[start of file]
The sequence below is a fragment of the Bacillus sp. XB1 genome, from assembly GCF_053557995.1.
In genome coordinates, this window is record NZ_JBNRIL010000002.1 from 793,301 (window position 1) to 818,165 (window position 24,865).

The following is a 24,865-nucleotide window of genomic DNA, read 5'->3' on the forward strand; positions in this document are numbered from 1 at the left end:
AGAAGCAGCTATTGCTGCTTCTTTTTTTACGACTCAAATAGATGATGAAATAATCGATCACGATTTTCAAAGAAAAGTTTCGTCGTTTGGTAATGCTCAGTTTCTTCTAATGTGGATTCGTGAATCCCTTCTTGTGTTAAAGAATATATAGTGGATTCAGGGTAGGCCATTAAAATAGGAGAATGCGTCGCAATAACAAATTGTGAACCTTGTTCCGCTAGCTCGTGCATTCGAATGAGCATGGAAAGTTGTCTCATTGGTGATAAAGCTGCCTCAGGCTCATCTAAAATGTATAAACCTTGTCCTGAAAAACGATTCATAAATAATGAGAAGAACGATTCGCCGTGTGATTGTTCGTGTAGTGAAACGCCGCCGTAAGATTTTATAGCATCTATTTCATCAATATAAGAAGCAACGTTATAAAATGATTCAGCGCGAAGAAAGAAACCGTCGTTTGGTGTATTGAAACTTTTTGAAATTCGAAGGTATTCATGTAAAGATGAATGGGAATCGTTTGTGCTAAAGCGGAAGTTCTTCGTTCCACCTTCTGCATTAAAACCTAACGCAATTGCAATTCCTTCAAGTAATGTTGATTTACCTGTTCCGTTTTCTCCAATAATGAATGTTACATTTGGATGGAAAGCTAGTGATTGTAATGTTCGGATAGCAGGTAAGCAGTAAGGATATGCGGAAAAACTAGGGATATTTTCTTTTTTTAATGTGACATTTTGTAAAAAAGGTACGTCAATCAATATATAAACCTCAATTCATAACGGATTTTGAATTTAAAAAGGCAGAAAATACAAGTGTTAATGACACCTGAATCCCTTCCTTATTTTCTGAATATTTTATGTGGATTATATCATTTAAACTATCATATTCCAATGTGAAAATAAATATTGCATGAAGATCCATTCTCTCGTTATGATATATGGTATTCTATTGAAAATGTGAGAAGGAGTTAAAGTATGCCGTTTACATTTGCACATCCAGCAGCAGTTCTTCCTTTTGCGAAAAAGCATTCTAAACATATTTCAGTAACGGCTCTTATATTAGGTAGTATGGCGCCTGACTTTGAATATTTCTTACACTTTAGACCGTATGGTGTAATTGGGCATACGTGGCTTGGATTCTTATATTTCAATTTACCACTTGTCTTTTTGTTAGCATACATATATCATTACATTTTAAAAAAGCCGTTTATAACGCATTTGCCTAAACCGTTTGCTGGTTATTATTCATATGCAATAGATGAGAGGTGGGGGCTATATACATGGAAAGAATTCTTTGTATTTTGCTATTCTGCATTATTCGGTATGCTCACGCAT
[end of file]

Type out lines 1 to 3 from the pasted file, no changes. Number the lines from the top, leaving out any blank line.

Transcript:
The sequence below is a fragment of the Bacillus sp. XB1 genome, from assembly GCF_053557995.1.
In genome coordinates, this window is record NZ_JBNRIL010000002.1 from 793,301 (window position 1) to 818,165 (window position 24,865).

The following is a 24,865-nucleotide window of genomic DNA, read 5'->3' on the forward strand; positions in this document are numbered from 1 at the left end: